In a February 5, 2021 letter, the Central Bank of Nigeria (CBN) warned all banks in the country that that they are prohibited from dealing in cryptocurrencies or facilitating payments for cryptocurrency exchanges.  Thus, all banks and other financial institutions were directed to identify persons transacting in or operating cryptocurrency exchanges and make sure that such accounts were closed.  The letter included a warning that breaches of the directive would “attract severe regulatory sanctions.”

After the letter attracted much criticism from the very active cryptocurrency community within Nigeria, the CBN issued a press release on February 7, 2021, explaining its position.  The CBN first pointed out that there was nothing new in its February 5 letter in that all banks in the country had earlier been forbidden, through CBN’s circular dated January 12, 2017, not to use, hold, trade and/or transact in cryptocurrencies.

The CBN explained that its position on cryptocurrencies is not an outlier as many countries, central banks, international financial institutions, and distinguished investors and economists have also warned against its use.  The press release quoted Warren Buffet as saying that cryptocurrency is “rat poison squared.”  The CBN also pointed to the supposed dark side of cryptocurrency, saying:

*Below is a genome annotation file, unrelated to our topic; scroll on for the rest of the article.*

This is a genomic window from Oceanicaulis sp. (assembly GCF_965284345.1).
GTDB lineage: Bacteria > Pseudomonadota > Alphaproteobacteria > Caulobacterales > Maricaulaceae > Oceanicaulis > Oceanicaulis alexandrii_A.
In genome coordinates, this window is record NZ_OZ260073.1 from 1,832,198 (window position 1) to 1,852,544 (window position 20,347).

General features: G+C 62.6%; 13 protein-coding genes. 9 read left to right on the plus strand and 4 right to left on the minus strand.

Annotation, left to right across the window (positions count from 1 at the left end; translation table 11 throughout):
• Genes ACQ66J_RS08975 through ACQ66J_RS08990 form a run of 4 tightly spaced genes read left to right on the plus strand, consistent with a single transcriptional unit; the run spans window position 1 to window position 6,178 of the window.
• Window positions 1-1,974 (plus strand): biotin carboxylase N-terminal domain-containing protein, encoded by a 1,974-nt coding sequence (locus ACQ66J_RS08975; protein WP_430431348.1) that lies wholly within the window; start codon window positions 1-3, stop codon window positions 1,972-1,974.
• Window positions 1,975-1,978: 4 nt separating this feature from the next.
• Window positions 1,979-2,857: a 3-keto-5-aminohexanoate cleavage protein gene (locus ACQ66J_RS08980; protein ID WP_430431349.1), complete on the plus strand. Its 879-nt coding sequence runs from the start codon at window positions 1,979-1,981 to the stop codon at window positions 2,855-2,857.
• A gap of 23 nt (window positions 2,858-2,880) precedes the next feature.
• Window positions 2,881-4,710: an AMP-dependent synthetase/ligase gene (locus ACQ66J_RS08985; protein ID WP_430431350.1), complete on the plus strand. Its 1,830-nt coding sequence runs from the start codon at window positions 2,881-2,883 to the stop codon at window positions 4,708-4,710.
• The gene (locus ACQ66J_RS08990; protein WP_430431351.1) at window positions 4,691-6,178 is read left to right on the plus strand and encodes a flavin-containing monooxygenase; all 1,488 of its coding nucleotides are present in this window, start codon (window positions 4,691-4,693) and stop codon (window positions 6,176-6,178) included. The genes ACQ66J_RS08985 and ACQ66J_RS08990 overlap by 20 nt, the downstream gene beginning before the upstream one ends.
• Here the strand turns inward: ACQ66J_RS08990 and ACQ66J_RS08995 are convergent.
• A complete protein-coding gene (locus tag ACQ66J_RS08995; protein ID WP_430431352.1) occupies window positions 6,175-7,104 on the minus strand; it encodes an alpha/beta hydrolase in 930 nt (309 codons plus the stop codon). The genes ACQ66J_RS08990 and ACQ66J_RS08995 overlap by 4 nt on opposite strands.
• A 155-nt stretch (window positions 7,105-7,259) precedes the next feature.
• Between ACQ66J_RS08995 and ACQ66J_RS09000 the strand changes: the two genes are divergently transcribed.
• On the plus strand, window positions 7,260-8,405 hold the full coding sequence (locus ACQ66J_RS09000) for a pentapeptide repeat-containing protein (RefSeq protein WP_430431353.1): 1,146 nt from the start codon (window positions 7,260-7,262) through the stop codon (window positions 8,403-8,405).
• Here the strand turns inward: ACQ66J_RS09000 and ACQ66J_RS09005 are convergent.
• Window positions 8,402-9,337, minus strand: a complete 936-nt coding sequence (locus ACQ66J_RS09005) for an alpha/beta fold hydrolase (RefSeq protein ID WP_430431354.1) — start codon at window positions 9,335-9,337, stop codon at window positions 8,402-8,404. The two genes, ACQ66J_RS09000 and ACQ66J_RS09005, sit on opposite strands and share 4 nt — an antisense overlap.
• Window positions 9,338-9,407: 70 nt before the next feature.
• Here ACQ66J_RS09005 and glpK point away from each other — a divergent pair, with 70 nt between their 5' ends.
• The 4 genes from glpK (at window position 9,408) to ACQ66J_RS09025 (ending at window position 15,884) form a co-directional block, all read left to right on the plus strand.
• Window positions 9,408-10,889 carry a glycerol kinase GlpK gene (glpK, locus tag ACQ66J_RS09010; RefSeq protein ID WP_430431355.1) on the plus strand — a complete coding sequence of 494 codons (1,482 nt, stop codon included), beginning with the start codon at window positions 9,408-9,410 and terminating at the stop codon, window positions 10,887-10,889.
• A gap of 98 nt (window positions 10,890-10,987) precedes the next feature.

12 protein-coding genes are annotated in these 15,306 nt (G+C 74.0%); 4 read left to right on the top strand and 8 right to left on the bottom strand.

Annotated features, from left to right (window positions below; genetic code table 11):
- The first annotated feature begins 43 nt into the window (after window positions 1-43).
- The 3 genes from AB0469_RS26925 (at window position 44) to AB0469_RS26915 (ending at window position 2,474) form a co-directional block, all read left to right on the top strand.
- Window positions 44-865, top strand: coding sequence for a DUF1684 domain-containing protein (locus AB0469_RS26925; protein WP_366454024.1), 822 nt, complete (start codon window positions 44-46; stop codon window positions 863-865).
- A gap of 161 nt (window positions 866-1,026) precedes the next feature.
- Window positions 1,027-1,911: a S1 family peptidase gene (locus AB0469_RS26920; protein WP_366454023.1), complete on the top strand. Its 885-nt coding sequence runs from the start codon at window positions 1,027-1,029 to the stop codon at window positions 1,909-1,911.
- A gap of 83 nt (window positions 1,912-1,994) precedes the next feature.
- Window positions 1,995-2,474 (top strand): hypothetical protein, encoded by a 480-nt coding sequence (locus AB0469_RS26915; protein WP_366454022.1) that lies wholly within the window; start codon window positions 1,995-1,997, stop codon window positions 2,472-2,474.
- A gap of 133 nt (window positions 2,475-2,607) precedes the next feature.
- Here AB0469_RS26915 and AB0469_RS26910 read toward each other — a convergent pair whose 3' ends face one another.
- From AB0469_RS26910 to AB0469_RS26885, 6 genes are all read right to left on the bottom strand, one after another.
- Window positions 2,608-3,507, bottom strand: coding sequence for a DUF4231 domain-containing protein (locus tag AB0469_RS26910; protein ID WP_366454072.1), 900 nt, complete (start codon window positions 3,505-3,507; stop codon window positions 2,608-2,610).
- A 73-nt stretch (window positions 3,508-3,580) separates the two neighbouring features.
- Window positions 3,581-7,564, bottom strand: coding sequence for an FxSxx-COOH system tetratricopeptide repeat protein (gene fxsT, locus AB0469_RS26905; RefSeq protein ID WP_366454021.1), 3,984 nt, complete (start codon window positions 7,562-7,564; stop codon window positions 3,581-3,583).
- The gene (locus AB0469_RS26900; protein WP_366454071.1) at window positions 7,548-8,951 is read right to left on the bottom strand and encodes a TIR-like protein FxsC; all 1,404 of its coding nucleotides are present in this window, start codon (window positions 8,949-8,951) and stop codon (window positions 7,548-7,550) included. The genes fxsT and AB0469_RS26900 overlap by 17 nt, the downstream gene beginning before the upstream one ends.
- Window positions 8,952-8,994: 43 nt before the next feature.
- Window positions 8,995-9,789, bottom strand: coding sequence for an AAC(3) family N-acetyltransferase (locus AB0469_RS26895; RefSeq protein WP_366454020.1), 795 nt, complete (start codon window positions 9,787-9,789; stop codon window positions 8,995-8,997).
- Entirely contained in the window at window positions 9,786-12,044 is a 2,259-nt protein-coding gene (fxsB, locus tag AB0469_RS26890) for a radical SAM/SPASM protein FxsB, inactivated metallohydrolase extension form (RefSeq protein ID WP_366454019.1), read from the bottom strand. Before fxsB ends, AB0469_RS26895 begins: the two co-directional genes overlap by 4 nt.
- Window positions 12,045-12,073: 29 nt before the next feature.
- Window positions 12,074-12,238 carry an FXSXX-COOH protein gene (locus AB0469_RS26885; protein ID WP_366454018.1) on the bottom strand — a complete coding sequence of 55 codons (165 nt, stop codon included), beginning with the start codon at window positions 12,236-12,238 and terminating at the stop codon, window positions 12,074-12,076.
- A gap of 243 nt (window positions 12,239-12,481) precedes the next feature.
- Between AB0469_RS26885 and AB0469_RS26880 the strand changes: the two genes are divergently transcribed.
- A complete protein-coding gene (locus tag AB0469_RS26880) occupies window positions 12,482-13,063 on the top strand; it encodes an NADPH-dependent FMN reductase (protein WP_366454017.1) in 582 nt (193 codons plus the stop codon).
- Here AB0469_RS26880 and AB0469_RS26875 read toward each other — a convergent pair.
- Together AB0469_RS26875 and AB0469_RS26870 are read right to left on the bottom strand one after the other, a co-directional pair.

The very name and nature of “cryptocurrencies” suggests that its patrons and users value anonymity, obscurity, and concealment. The question that one may need to ask therefore is, why any entity would disguise its transactions if they were legal. It is on the basis of this opacity that cryptocurrencies have become well-suited for conducting many illegal activities including money laundering, terrorism financing, purchase of small arms and light weapons, and tax evasion.

Although press release also stated that its actions were not in any way, shape or form inimical to the development of FinTech or a technology-driven payment system, the CBN made clear its distaste for cryptocurrency.  It said, “the CBN has no comfort in cryptocurrencies at this time and will continue to do all within its regulatory powers to educate Nigerians to desist from its use . . . “


David Zaslowsky has a degree in computer science and, before going to Yale Law School, was a computer programmer. He is currently the Chairman of the Litigation Department of the firm’s New York office. His practice focuses on international litigation and arbitration. He has been involved in cases in trial and appellate courts across the United States and before arbitral institutions around the world. Many of David’s cases, including some patent cases, have related to technology. Since 2008, David has been included in Chambers for his expertise in international arbitration.